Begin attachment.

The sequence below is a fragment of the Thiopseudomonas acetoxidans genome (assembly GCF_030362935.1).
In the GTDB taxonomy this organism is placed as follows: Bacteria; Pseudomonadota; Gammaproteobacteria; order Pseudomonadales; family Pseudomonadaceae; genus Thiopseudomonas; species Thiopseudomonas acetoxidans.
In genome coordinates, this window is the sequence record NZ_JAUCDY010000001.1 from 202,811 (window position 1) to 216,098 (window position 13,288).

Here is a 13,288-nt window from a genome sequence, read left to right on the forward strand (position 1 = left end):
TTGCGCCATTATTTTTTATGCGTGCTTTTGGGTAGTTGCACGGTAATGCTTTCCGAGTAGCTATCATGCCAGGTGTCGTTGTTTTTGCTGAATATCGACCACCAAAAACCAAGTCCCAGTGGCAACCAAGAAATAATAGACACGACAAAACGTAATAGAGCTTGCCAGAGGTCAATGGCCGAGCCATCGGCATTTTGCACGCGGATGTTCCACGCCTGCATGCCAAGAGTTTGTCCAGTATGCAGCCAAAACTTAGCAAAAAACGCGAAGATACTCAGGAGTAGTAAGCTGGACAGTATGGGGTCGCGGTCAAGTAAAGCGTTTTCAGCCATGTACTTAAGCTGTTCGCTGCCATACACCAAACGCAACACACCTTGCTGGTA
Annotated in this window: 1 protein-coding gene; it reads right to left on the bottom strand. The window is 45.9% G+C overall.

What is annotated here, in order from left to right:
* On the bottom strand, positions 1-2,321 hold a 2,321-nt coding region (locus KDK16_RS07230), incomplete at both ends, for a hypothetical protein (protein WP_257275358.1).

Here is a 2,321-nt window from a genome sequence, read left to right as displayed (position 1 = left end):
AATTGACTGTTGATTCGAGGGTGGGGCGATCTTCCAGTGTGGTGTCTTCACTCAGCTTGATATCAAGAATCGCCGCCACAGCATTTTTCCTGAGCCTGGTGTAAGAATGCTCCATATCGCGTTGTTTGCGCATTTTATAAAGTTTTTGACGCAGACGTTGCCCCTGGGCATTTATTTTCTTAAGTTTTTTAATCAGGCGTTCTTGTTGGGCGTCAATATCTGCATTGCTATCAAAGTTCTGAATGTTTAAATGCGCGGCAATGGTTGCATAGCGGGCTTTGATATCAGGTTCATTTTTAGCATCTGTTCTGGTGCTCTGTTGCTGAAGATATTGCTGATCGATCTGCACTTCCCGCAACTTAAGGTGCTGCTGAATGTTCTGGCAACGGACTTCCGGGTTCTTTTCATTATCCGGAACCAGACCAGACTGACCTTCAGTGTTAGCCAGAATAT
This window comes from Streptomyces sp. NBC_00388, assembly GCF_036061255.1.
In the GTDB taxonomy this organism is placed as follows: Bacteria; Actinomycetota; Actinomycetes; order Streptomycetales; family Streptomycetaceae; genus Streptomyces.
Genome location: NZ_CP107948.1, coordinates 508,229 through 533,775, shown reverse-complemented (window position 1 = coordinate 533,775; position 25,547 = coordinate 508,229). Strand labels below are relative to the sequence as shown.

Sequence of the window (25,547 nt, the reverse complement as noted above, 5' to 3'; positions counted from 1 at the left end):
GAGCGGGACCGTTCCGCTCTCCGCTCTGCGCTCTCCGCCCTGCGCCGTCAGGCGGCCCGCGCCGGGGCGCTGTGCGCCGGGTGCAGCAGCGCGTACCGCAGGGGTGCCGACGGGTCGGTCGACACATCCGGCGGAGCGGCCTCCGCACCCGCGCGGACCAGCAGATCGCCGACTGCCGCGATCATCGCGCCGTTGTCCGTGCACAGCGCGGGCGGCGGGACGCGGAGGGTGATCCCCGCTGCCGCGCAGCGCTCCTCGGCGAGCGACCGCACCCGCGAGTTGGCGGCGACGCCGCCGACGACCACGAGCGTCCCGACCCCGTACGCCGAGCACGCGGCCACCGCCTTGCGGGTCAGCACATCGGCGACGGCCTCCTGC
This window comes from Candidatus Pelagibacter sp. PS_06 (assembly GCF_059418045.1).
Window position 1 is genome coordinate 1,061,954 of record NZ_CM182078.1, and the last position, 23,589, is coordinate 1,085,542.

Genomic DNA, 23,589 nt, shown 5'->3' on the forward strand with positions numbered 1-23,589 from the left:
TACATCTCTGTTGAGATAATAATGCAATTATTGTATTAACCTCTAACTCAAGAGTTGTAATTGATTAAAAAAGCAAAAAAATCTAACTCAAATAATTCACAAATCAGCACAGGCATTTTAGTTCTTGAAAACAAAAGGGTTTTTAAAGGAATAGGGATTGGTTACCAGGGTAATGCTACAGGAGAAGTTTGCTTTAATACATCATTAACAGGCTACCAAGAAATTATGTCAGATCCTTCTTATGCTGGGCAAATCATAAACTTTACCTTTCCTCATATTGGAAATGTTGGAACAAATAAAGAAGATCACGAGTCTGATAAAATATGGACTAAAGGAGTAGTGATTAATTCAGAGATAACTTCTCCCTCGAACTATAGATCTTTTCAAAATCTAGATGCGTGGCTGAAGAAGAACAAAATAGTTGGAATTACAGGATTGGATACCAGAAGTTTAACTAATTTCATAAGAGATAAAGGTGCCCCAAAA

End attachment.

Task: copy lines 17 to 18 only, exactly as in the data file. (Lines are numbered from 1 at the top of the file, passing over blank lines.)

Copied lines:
Window position 1 is genome coordinate 1,061,954 of record NZ_CM182078.1, and the last position, 23,589, is coordinate 1,085,542.

Genomic DNA, 23,589 nt, shown 5'->3' on the forward strand with positions numbered 1-23,589 from the left: